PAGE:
STEVENS POINT, Wis. (AP) — Bernhard Langer won the U.S. Senior Open on Sunday at SentryWorld to break the PGA Tour Champions’ career victory record.
Pushing his record as the oldest winner on the 50-and-over tour to 65 years, 10 months, 5 days, the German star broke a tie with Hale Irwin for the victory mark with No. 46.
“I have my mother that’s going to be 100 on August 4th, so I think I have good genes,” Langer said. “Hopefully, I’ll be around a few more years.”
Seven strokes ahead on the back nine, Langer bogeyed the final three holes for 1-under 70 and a two-stroke victory over home-state favorite Steve Stricker on the tree-lined course with thick rough.
“Never thought it would happen at a U.S. Senior Open, but I’m very thrilled that the record of 46 wins happened this week,” Langer said. “It’s certainly one of the greatest tournaments we ever compete in, and to beat this field, where everybody was here, especially Stricker and (Jerry) Kelly on their home grounds, is a very special feeling.”
Langer finished at 7-under 277, with only eight players breaking par for the week. He shattered the tournament age record set by Allen Doyle in 2006 at Prairie Dunes at 57 years, 11 months, 14 days.
“There are a lot more aches and pains than 10 years ago,” Langer said. “I still enjoy the game. If I play like I did this week, I’m going to keep playing. There have been the odd week when I thought, `What were you doing out here? Go home and play with the grandkids.’”
The two-time Masters champion has a record 13 victories since turning 60 and holds the top five spots on the oldest- winners list. He has multiple victories in 11 straight seasons and 14 overall.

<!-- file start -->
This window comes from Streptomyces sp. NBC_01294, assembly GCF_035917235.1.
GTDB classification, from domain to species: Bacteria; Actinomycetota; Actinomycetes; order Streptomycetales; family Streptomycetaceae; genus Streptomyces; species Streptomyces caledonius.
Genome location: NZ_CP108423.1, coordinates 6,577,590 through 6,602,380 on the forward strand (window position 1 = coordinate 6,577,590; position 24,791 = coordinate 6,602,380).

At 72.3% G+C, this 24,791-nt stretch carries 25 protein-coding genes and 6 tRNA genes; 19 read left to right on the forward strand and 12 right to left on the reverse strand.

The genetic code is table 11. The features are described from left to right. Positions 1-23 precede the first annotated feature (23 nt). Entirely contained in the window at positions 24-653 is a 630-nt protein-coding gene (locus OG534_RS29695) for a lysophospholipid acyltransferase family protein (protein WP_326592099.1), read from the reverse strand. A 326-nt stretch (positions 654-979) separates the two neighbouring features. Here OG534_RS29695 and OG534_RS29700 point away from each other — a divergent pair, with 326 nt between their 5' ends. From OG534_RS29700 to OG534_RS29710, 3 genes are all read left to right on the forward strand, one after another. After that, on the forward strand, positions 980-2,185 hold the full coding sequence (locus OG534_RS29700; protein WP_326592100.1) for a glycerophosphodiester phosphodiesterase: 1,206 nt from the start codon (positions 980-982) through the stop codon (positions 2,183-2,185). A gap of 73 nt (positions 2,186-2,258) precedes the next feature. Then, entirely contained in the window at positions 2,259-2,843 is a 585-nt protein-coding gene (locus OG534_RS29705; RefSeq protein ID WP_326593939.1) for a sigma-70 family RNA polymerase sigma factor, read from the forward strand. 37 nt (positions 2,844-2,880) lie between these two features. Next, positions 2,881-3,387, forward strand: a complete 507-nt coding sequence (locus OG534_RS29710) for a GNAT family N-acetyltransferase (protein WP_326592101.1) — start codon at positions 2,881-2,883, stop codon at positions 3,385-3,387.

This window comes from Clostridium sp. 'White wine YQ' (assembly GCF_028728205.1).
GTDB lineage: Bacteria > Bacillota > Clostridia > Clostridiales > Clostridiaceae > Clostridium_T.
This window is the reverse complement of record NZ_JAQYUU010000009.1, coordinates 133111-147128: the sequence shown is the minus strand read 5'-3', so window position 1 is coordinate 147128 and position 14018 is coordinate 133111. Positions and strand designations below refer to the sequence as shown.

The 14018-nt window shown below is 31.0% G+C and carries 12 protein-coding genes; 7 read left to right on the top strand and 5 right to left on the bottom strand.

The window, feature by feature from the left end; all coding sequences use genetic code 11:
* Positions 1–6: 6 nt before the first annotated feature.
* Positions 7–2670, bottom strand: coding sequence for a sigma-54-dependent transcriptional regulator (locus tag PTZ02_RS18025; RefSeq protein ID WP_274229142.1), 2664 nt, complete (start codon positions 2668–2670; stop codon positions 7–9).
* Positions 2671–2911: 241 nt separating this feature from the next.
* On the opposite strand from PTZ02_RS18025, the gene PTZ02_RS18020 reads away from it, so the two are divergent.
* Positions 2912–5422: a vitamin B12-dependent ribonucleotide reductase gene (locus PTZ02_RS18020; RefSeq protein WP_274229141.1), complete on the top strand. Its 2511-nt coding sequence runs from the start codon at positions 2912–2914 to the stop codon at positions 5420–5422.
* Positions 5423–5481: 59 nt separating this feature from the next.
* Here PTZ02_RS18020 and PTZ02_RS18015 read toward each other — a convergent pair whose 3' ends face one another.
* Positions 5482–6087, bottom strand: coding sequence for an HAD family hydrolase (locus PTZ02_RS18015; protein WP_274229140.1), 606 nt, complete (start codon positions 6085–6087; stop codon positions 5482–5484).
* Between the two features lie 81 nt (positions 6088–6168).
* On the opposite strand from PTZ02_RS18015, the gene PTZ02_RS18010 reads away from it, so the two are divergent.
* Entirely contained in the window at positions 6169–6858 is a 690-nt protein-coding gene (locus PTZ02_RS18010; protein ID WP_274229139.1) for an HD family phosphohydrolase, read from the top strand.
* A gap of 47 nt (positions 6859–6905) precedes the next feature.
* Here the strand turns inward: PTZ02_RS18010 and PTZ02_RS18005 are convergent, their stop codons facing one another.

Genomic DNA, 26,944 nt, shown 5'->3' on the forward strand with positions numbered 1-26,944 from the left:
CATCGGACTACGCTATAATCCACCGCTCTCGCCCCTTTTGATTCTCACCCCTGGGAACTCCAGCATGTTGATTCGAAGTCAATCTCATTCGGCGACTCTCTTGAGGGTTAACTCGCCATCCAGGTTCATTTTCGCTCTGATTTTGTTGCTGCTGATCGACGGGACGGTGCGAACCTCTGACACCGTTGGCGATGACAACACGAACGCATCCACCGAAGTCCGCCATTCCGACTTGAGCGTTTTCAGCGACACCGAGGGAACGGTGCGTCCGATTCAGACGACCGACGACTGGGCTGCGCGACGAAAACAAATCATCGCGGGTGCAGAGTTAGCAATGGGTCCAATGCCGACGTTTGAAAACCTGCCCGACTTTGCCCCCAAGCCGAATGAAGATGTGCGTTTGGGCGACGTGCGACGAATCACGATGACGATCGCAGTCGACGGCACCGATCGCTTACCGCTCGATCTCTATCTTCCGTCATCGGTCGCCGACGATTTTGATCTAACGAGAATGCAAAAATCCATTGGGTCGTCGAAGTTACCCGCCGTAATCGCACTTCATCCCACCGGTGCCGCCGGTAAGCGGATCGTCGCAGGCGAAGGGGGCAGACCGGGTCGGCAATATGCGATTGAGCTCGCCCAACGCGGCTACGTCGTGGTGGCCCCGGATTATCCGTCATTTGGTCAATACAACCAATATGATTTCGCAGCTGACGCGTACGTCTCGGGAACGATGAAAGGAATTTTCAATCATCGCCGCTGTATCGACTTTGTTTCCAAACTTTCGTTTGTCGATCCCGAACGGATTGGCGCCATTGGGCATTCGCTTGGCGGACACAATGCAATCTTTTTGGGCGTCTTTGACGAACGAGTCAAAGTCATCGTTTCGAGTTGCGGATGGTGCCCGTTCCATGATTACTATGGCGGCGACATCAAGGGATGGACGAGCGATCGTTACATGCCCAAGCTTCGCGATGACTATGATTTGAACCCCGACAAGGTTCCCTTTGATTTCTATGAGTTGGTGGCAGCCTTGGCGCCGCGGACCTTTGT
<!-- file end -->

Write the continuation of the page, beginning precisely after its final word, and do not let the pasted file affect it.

Also the 2010 U.S. Senior Open winner at Sahalee outside Seattle, Langer extended his record for senior major victories to 12. He won the Chubb Classic in Florida in February to tie Irwin.
Stricker — from Madison, 100 miles to the south — birdied three of the last five holes for a 69.
“It gives all of us hope, I guess, that are out here still playing that we can continue to play as good as he’s played for such a long time,” Stricker said about Langer. “It’s really impressive. I knew he wasn’t going to back off today.”
Stricker won the first two senior majors of the year and took his hometown Madison event three weeks ago for his fourth Champions victory of the season.
“It seemed like I had a poor nine holes in there every day, and that just ended up costing me the tournament,” Stricker said.
Kelly, also from Madison, was third at 4 under after a 71.
“I was way too amped up,” Kelly said. "I was trying to be settled and calm, but I was talking more than I have all week. I was moving a little bit faster than I have all week."
Two shots ahead of Kelly entering the round, Langer birdied the first two holes for the second straight day.
Langer added a birdie on No. 5, then rounded from a bogey on No. 6 with birdie on No. 7. He opened the back nine with a birdie on the 10th, parred the next five and closed with the three straight bogeys.
“It was not easy,” said Langer, who earned a spot next year in the U.S. Open at Pinehurst No. 2. “My age probably showed up toward the end.”
Brett Quigley (66) and Rob Labritz (69) tied for fourth at 2 under. Two-time U.S. Open champion Retief Goosen (71), Steven Alker (65) and Dicky Pride (69) were 1 under.
“The rough was difficult and, as many fairways as I missed, I think I did OK,” Goosen said. “I was like a cow out there just eating cabbage the whole time.”
Langer, paired with Goosen the first two rounds, sacrificed distance for accuracy to stay out of the rough.
“I think that’s one of the reasons I did so well. I didn’t hit it in the rough very often,” Langer said. “Took many 3-woods off the tees at times, but then I had to hit 3-wood into the green or a very long club. But I’d rather do that than hit driver and wedge it out from the rough.”